T/F In hyperpolarization the mv levels drop more than needed before resting state is achieved?
True- Na+ and K+ pumps restore normal levels
What happens during hyperpolarization?
membrane potential drops mopre than needed
What propogates Action potential (AP)?
A disturbance of voltage moving down the length of the axon
A wave of ____ follows AP to prevent backwards movement.
The act of AP moving from one area to another to another to another is called?
Propogation of action potential
T/F Action potential is propogated when a voltage disturbance moves down the cell body?
False- the length of the axon
Action potential (AP) uses the ___ or ___ phenomenon?
All or Nothing
T/F if graded potential is strong enough it will reach the axon hillock?
If threshold is reached at the axon hillock then ____ _____ is produced?
Graded potential ____ with distance?
T/F Action potential either happens completely or not at all?
If threshold is not reached ___ happens?
New action potentials are created at the ____ _____?
T/F Action potentials move towards the cell body?
False - Away from
T/F stronger stimuli cause AP more often than weaker stimuli?
Independent of stimuli strength all ____ ____ are the same.
What 2 factors is conduction velocity dependent on?
Axon diameter Degree of myelination
T/F Axons with larger diameters have faster velocities?
The more ____ cells (myelin) the faster the velocity?
The conduction pattern along an axon with myelin is called____?
____ ____ prevent "leakage" of charge from axon and increase membrane resistance.
T/F Ion channels are only at the Nodes of Ranvier?
AP travels ___ (faster/slower) along a myelinated axon compared to an unmyelinated axon?
T?F Action potentials "skip" from node to the next node during saltatory conduction?
Why does AP travel faster along a myelinated axon compared to an unmyelinated axon?
the ion channels at the Nodes of Ranvier allow the AP to not have to open every gated channel and instead skip to the next node
An example of Homeostatic imbalance is____?
Multiple sclerosis (MS)
Multiple sclerosis is an _____ disease?
T/F If a person has MS, their immune sytem kill its Schwann cells, resulting in a loss of myelin sheaths?
MS affects ___ neurons?
T/F MS can cause uncoodination, muscle weakness, and eventual paralysis?
There are ___ groups of nerve fibers based on conduction velocity.
Nerve fibers in group A are characterized by being ____and ____?
Large diameter axons Heavily myelinated
T/F Group A nerve fibers conduct at over 300mph?
T/F Group A nerve fibers are used by the autonomic nervous system?
False - Somatic Nervous System
What muscle group do the group A fibers serve?
T/F Group B nerve fibers are not myelinated?
False- they have some, but not a lot
About how fast do group B fibers conduct?
Which nervous system uses group B fibers?
Autonomic nervous system
T/F Group B fibers are larger than Group A fibers?
False - smaller
Which group of nerve fibers has the smallest diameter?
T/F Group C fibers are used by both the Somaticand Autonomic nervous system?
False - Autonomic
How fast do Group C nerve fibers conduct?
Are group Cf fibers myelinated?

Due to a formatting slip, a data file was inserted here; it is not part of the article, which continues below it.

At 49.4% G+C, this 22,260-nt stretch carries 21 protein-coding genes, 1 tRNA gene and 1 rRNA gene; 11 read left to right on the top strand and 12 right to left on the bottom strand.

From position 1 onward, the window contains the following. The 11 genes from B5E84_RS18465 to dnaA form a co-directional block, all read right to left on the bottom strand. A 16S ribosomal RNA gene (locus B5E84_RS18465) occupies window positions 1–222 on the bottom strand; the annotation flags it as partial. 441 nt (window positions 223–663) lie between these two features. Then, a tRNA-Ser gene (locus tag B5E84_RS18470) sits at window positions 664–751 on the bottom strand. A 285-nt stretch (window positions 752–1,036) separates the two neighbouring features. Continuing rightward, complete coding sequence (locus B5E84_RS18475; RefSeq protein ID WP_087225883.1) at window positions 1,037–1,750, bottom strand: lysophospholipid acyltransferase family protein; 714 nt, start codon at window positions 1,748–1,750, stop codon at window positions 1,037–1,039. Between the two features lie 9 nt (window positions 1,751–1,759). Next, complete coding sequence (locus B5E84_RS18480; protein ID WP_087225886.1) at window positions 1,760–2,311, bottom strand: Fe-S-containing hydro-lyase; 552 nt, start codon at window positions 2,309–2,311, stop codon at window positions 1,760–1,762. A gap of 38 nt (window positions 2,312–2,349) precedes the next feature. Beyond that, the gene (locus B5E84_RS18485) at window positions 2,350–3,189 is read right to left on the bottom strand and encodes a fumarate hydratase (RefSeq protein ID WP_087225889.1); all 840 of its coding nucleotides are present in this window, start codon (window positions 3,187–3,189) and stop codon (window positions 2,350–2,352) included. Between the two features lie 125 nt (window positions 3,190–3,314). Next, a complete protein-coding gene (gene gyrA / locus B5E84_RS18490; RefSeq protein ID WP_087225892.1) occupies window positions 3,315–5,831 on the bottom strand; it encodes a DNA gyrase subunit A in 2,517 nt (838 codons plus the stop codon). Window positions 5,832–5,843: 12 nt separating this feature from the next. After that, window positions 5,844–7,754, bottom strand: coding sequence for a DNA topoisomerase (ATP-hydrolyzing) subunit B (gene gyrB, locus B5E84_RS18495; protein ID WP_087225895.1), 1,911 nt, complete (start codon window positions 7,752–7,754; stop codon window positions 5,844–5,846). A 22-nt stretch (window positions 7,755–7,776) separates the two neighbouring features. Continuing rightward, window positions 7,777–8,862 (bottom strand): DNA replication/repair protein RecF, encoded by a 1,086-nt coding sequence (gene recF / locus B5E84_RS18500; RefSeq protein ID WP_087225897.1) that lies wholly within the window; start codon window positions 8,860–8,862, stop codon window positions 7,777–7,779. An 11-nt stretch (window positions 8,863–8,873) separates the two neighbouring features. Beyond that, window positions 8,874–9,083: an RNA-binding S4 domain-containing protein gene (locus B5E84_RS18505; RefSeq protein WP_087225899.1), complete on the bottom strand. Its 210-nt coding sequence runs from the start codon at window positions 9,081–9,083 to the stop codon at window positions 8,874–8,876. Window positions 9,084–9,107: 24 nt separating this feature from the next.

No they are not
Waht is a junction that mediates information transfer from a neuron to another neuron or to an effector cell?
T/F A synapse mediates information to affector cells?
False - Effector cells
Where are presynaptic cells located?
Before the synapse
T/F presynaptic cells hold the formed AP?
What are used at synnapse in pre-synaptic cells?
T/F post-synaptic cells are located befor the synapse?
False- after the synapse
Post-synaptic cells ___ (may/May not) form an action potential?
May form an Action potential
T/F dendrites are used at post-synaptic synapse?
What are the three type of synapse?
Electrical synapse Chemical synapse
T/F electrical synapse is bidirectional?
In electrical synapse substances can move in_____ directions?
T/F electrical synapse is fairly commmon?
False- fairly rare
Electcal synapse ______ activities?
T/F Chemical synapse use a neurotransmitter?
Chemicla synapse is ____ directional?
uni - one way
In chemical synapse presynaptic cells ____ control post- synaptic cells.
T/F Post-synaptic cells always communicate with presynaptic cells?
False - Never
Describe the chemical synapse process.
Electric signals reach axon terminal converted to chemcal signal chemical signal sent to synpatic neuron chemical signal converted to electrical signal- gated potential if it is strong enough it starts AP
How many steps are there in the chemical synapse process?
What are the steps in removing neurotransmitter from the synaptic cleft?
Re-uptake Destroyed/Degraded diffused away from synaptic cleft
T/F Emzymes can destroy neurotransmitter in order to remove it from the synaptic ceft?
What is re-uptake?
the reobsorbtion of neurotransmitter by the presynaptic terminal
Post-synaptic potential are _____ gated, not voltage sensative?
______ initiate graded potentials?
T/F In post-synaptic potentials the strength is based on the amount of neurotransmitter and time in synapse?
post-synaptic potentials can be both ____ and ____?
excitatory and inhibitory
In Excitatory postsynaptic potentials (EPSP) neurotransmitter causes ____ of postsynaptic membrane?